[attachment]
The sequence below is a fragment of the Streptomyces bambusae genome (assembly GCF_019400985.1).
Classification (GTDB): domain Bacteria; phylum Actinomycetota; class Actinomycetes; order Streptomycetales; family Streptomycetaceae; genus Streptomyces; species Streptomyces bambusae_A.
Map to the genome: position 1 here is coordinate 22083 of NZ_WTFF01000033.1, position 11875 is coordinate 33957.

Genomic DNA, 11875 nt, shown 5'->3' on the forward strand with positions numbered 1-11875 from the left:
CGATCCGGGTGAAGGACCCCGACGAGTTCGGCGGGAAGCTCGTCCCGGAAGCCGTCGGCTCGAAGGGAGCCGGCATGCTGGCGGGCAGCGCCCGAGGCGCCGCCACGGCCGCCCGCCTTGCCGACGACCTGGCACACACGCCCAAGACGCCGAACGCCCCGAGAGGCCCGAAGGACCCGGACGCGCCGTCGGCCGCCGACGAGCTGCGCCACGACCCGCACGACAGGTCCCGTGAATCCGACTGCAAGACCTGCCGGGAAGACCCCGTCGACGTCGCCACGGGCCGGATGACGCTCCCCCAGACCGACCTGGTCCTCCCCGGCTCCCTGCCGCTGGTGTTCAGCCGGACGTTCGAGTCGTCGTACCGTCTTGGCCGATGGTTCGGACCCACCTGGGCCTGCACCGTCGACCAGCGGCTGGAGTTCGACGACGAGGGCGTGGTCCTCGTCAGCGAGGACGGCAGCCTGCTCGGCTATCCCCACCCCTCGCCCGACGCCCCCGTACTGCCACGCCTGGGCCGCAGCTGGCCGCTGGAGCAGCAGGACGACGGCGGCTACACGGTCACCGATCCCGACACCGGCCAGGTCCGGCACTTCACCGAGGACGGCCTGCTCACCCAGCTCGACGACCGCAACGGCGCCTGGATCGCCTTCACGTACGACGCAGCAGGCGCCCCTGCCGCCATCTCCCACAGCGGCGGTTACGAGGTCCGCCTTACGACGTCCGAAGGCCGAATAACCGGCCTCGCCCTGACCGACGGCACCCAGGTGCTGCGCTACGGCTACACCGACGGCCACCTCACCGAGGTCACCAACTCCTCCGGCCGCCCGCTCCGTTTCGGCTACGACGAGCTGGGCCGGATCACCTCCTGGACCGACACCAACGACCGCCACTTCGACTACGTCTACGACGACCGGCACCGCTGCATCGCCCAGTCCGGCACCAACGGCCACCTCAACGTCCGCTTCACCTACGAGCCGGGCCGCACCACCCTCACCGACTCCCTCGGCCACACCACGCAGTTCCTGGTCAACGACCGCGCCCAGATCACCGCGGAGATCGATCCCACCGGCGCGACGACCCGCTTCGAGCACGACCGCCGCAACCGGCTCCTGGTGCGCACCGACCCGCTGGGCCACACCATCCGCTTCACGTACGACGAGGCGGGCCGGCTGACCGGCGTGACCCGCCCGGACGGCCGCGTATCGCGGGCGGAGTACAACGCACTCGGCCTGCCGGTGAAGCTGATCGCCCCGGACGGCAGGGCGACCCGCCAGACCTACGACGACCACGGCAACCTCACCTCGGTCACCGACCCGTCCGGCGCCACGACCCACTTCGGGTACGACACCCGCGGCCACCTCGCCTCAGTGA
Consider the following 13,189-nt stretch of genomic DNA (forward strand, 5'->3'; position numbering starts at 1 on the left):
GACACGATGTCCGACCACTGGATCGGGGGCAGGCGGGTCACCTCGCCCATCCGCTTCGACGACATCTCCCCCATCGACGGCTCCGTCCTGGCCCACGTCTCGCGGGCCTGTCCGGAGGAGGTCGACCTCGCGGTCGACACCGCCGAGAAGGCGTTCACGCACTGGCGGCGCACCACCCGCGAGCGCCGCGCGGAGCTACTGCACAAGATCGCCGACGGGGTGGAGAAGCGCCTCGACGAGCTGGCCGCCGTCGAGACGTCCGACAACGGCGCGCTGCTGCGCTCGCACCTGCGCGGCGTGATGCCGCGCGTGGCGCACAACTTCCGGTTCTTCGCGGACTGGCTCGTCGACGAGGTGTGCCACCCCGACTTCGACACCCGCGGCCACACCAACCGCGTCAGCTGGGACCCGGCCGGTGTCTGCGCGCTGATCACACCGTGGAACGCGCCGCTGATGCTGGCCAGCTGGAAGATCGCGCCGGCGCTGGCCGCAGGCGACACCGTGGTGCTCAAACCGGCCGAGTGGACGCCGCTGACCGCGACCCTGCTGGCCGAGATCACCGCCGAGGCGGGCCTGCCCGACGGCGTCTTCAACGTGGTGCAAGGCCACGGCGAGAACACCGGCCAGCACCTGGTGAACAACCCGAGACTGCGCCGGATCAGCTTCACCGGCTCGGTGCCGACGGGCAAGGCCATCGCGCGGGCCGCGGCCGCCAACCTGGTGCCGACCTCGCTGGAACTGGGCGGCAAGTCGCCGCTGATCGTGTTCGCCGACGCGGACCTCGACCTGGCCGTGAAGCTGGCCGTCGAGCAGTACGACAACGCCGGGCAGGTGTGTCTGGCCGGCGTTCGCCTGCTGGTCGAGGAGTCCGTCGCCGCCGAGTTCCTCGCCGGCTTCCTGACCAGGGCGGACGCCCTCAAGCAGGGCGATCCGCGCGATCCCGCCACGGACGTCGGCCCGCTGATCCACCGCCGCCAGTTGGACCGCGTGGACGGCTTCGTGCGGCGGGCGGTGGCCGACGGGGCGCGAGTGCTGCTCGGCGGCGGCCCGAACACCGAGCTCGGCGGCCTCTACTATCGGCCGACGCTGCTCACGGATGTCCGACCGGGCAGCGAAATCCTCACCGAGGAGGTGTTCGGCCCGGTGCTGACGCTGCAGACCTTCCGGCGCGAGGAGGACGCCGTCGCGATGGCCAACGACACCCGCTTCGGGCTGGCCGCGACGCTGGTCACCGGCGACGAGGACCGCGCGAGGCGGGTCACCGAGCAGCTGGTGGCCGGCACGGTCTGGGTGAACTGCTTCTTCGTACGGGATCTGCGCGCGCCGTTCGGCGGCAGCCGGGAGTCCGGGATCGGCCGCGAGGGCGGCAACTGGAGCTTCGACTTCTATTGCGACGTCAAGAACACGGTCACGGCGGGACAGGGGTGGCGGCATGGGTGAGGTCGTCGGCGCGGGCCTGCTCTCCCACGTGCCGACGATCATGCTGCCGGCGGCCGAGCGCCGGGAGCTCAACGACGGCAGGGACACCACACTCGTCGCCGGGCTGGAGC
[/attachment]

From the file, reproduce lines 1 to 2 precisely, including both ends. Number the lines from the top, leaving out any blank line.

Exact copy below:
The sequence below is a fragment of the Streptomyces bambusae genome (assembly GCF_019400985.1).
Classification (GTDB): domain Bacteria; phylum Actinomycetota; class Actinomycetes; order Streptomycetales; family Streptomycetaceae; genus Streptomyces; species Streptomyces bambusae_A.